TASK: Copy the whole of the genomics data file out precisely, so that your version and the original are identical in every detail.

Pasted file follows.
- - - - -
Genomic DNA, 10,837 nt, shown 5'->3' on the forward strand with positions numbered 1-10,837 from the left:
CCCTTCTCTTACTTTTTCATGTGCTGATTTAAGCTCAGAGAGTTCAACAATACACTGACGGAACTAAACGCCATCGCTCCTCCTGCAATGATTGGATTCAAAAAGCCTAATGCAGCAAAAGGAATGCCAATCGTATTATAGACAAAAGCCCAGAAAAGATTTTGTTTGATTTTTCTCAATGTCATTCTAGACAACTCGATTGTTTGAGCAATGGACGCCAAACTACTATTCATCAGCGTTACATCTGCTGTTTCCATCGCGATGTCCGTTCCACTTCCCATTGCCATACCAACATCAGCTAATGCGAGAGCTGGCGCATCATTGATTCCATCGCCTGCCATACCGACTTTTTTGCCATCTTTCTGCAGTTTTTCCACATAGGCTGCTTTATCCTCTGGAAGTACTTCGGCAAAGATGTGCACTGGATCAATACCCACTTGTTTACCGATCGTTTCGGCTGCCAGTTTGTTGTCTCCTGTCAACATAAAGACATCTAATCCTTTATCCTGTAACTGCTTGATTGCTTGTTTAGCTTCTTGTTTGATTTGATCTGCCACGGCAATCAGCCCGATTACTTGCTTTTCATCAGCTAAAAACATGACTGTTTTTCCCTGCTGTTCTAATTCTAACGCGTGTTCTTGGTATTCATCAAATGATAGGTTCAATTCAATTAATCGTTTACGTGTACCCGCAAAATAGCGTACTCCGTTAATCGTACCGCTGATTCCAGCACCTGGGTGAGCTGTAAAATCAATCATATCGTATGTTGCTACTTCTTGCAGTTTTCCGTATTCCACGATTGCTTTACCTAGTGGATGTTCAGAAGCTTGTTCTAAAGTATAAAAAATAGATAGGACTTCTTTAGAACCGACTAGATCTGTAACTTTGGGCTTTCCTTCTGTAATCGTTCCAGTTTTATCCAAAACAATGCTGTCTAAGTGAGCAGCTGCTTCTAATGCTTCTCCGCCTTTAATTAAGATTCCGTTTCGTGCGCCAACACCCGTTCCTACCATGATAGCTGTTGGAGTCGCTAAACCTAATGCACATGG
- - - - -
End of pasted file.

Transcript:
Genomic DNA, 10,837 nt, shown 5'->3' on the forward strand with positions numbered 1-10,837 from the left:
CCCTTCTCTTACTTTTTCATGTGCTGATTTAAGCTCAGAGAGTTCAACAATACACTGACGGAACTAAACGCCATCGCTCCTCCTGCAATGATTGGATTCAAAAAGCCTAATGCAGCAAAAGGAATGCCAATCGTATTATAGACAAAAGCCCAGAAAAGATTTTGTTTGATTTTTCTCAATGTCATTCTAGACAACTCGATTGTTTGAGCAATGGACGCCAAACTACTATTCATCAGCGTTACATCTGCTGTTTCCATCGCGATGTCCGTTCCACTTCCCATTGCCATACCAACATCAGCTAATGCGAGAGCTGGCGCATCATTGATTCCATCGCCTGCCATACCGACTTTTTTGCCATCTTTCTGCAGTTTTTCCACATAGGCTGCTTTATCCTCTGGAAGTACTTCGGCAAAGATGTGCACTGGATCAATACCCACTTGTTTACCGATCGTTTCGGCTGCCAGTTTGTTGTCTCCTGTCAACATAAAGACATCTAATCCTTTATCCTGTAACTGCTTGATTGCTTGTTTAGCTTCTTGTTTGATTTGATCTGCCACGGCAATCAGCCCGATTACTTGCTTTTCATCAGCTAAAAACATGACTGTTTTTCCCTGCTGTTCTAATTCTAACGCGTGTTCTTGGTATTCATCAAATGATAGGTTCAATTCAATTAATCGTTTACGTGTACCCGCAAAATAGCGTACTCCGTTAATCGTACCGCTGATTCCAGCACCTGGGTGAGCTGTAAAATCAATCATATCGTATGTTGCTACTTCTTGCAGTTTTCCGTATTCCACGATTGCTTTACCTAGTGGATGTTCAGAAGCTTGTTCTAAAGTATAAAAAATAGATAGGACTTCTTTAGAACCGACTAGATCTGTAACTTTGGGCTTTCCTTCTGTAATCGTTCCAGTTTTATCCAAAACAATGCTGTCTAAGTGAGCAGCTGCTTCTAATGCTTCTCCGCCTTTAATTAAGATTCCGTTTCGTGCGCCAACACCCGTTCCTACCATGATAGCTGTTGGAGTCGCTAAACCTAATGCACATGG